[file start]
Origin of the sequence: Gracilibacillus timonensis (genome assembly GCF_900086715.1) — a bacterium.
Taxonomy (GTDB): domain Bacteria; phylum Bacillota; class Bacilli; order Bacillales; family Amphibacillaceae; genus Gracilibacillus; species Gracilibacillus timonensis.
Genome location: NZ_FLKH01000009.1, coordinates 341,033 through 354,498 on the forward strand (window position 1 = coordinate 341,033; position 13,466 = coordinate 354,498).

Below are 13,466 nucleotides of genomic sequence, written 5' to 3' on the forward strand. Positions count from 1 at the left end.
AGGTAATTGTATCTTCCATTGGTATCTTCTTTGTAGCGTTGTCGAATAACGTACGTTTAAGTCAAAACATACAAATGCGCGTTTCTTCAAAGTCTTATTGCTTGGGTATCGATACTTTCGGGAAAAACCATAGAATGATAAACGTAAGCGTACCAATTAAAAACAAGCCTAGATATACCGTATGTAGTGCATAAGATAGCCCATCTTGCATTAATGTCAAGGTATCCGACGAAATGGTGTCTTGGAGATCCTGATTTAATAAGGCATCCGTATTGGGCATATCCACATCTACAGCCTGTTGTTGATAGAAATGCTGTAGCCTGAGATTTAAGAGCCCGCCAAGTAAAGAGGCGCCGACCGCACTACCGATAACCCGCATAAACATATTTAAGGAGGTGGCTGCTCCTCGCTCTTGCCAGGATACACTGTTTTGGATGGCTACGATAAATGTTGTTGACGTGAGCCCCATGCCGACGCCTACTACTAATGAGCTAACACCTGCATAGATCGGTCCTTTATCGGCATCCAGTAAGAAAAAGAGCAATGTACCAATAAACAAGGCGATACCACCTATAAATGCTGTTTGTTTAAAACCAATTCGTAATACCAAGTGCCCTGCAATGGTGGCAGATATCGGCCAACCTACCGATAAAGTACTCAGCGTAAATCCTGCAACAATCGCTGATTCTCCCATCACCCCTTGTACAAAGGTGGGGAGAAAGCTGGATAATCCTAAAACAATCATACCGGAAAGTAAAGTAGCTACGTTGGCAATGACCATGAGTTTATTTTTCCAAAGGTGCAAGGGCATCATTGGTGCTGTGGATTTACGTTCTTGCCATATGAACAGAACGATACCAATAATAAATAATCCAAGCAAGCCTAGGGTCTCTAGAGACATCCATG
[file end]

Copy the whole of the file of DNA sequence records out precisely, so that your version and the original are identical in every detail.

Origin of the sequence: Gracilibacillus timonensis (genome assembly GCF_900086715.1) — a bacterium.
Taxonomy (GTDB): domain Bacteria; phylum Bacillota; class Bacilli; order Bacillales; family Amphibacillaceae; genus Gracilibacillus; species Gracilibacillus timonensis.
Genome location: NZ_FLKH01000009.1, coordinates 341,033 through 354,498 on the forward strand (window position 1 = coordinate 341,033; position 13,466 = coordinate 354,498).

Below are 13,466 nucleotides of genomic sequence, written 5' to 3' on the forward strand. Positions count from 1 at the left end.
AGGTAATTGTATCTTCCATTGGTATCTTCTTTGTAGCGTTGTCGAATAACGTACGTTTAAGTCAAAACATACAAATGCGCGTTTCTTCAAAGTCTTATTGCTTGGGTATCGATACTTTCGGGAAAAACCATAGAATGATAAACGTAAGCGTACCAATTAAAAACAAGCCTAGATATACCGTATGTAGTGCATAAGATAGCCCATCTTGCATTAATGTCAAGGTATCCGACGAAATGGTGTCTTGGAGATCCTGATTTAATAAGGCATCCGTATTGGGCATATCCACATCTACAGCCTGTTGTTGATAGAAATGCTGTAGCCTGAGATTTAAGAGCCCGCCAAGTAAAGAGGCGCCGACCGCACTACCGATAACCCGCATAAACATATTTAAGGAGGTGGCTGCTCCTCGCTCTTGCCAGGATACACTGTTTTGGATGGCTACGATAAATGTTGTTGACGTGAGCCCCATGCCGACGCCTACTACTAATGAGCTAACACCTGCATAGATCGGTCCTTTATCGGCATCCAGTAAGAAAAAGAGCAATGTACCAATAAACAAGGCGATACCACCTATAAATGCTGTTTGTTTAAAACCAATTCGTAATACCAAGTGCCCTGCAATGGTGGCAGATATCGGCCAACCTACCGATAAAGTACTCAGCGTAAATCCTGCAACAATCGCTGATTCTCCCATCACCCCTTGTACAAAGGTGGGGAGAAAGCTGGATAATCCTAAAACAATCATACCGGAAAGTAAAGTAGCTACGTTGGCAATGACCATGAGTTTATTTTTCCAAAGGTGCAAGGGCATCATTGGTGCTGTGGATTTACGTTCTTGCCATATGAACAGAACGATACCAATAATAAATAATCCAAGCAAGCCTAGGGTCTCTAGAGACATCCATG